A time-consuming (but critical) component of an M&A due diligence inquiry is the review of all material contracts and commitments  of each company. The categories of contracts that are important to review and understand include the following:
  • Guarantees, loans, and credit agreements
  • Customer and supplier contracts
  • Agreements of partnership or joint venture; limited liability company or operating agreements
  • Contracts involving payments over a material dollar threshold
  • Settlement agreements
  • Past acquisition agreements
  • Equipment leases
  • Indemnification agreements
  • Employment agreements
  • Exclusivity agreements
  • Agreements imposing any restriction on the right or ability of the company (or a buyer) to compete in any line of business or in any geographic region with any other person
  • Real estate leases/purchase agreements
  • License agreements
  • Powers of attorney
  • Franchise agreements
  • Equity finance agreements
  • Distribution, dealer, sales agency, or advertising agreements
  • Non-competition agreements
  • Union contracts and collective bargaining agreements
  • Contracts the termination of which would result in a material adverse effect on the company
  • Any approvals required of other parties to material contracts due to a change in control or assignment
Knowledgeable HR professionals can assist with the review, analysis, and integration of organizational contracts.

Quick Reference: Analyzing Organizational Cultures

One of the most elemental requirements of mergers and acquisitions is determining if the organizational culture of two companies are compatible enough to be meshed as one. When two corporate cultures integrate, it is critical to facilitate a smooth transition by assisting the employees to comprehend and embrace a new organizational culture. However, this may turn into a daunting task; many M&As fail owing to cultural disparity, clash in leadership, need of management commitment, absence of common objectives, or weak change management. Organizational culture analysis is one of the most important tasks human resources professionals are responsible for;  they consider the demographics of both organizations and review multiple factors such as: 
  • Management trend of the two organizations
  • Thought processes of the employees of two organizations
  • Growth rate of the merging companies
  • How the two organizations view each other
  • Selectivity in hiring
  • Benefits offered the employees, such as insurance and perks
  • Rates of employee turnover
  • Level of estrangement experienced by employees
  • Readiness or attitude of employees to embrace new corporate culture
  • Cultural differences between the two organizations

Cultural differences may include how the two organizations define and measure success within the organization; benefits employees enjoy, such as personal time and insurance; how problems within the organization are handled; the management styles of the two organizations; and the overall attitude of the employees and managers toward business functions and the industry in which they work.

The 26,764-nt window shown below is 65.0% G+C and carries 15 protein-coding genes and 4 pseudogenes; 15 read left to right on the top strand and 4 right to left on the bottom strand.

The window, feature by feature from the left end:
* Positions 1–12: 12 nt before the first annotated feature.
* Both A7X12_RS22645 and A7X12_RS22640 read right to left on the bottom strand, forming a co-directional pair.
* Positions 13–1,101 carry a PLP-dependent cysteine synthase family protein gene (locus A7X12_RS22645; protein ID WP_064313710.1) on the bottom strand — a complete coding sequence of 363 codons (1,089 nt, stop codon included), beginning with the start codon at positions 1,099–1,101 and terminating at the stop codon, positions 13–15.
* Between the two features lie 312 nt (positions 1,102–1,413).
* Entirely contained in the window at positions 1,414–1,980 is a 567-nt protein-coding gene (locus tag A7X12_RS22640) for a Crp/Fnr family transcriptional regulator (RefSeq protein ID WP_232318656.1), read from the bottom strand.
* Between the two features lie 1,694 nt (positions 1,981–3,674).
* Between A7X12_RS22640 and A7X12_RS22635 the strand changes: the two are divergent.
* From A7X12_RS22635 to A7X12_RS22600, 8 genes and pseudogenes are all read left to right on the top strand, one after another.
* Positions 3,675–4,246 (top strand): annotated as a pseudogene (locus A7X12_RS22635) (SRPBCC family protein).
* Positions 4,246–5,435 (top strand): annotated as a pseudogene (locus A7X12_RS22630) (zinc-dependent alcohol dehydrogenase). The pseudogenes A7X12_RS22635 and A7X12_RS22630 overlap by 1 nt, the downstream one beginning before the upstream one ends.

Quick Reference: HR Challenges During Mergers & Acquisitions

There are a number of human resource challenges that take place during a merger or acquisition, and organizations must engage experienced professionals who are able to:

* Maintain an internal status quo, or to effect change—either to facilitate or thwart (in the case of a hostile takeover) a possible merger or acquisition, as instructed by upper management.

* Provide guidance to upper management from a "people" perspective as to whether organizational goals will be better fulfilled in the form of a merger versus an acquisition, or by making internal changes.

* Assuming that a merger or acquisition has been approved, discern all aspects of the two separate organizations and the one combined organization that will be affected.

* Communicate with employees at every step in the M&A process with both an appropriate level of disclosure and an appropriate level of confidentiality.

* Devise ways to meld the two organizations most effectively, efficiently and humanely for the various stakeholders.

* Deal with the reality that M&As usually result in layoffs of superfluous employees under the combined organization. This reality entails coordinating separation and severance pay issues between the combining organizations.

* Proactively avoid legal issues for violation of federal and provincial labour laws.

* Participate in the defense of lawsuits or grievances that may be brought as a result of a merger or acquisition.

* Align the HR function to achieve the organization's strategic objectives. 

* Address any ethical dilemmas involved.

Mergers and Acquisitions call for knowledge and skill.

Contact Wendy Ellen Inc. for assistance today!
About Wendy Ellen Inc.
Wendy Ellen Inc. specializes in providing human resource and benefits management skills to small to mid-sized companies on an as-needed basis. From recruitment, Human Resource policy development and legislative compliance, employee retention and engagement, individual advisor/coaching, succession planning to employee development and performance, Wendy Ellen Inc. will help you protect your most valuable resource, your people.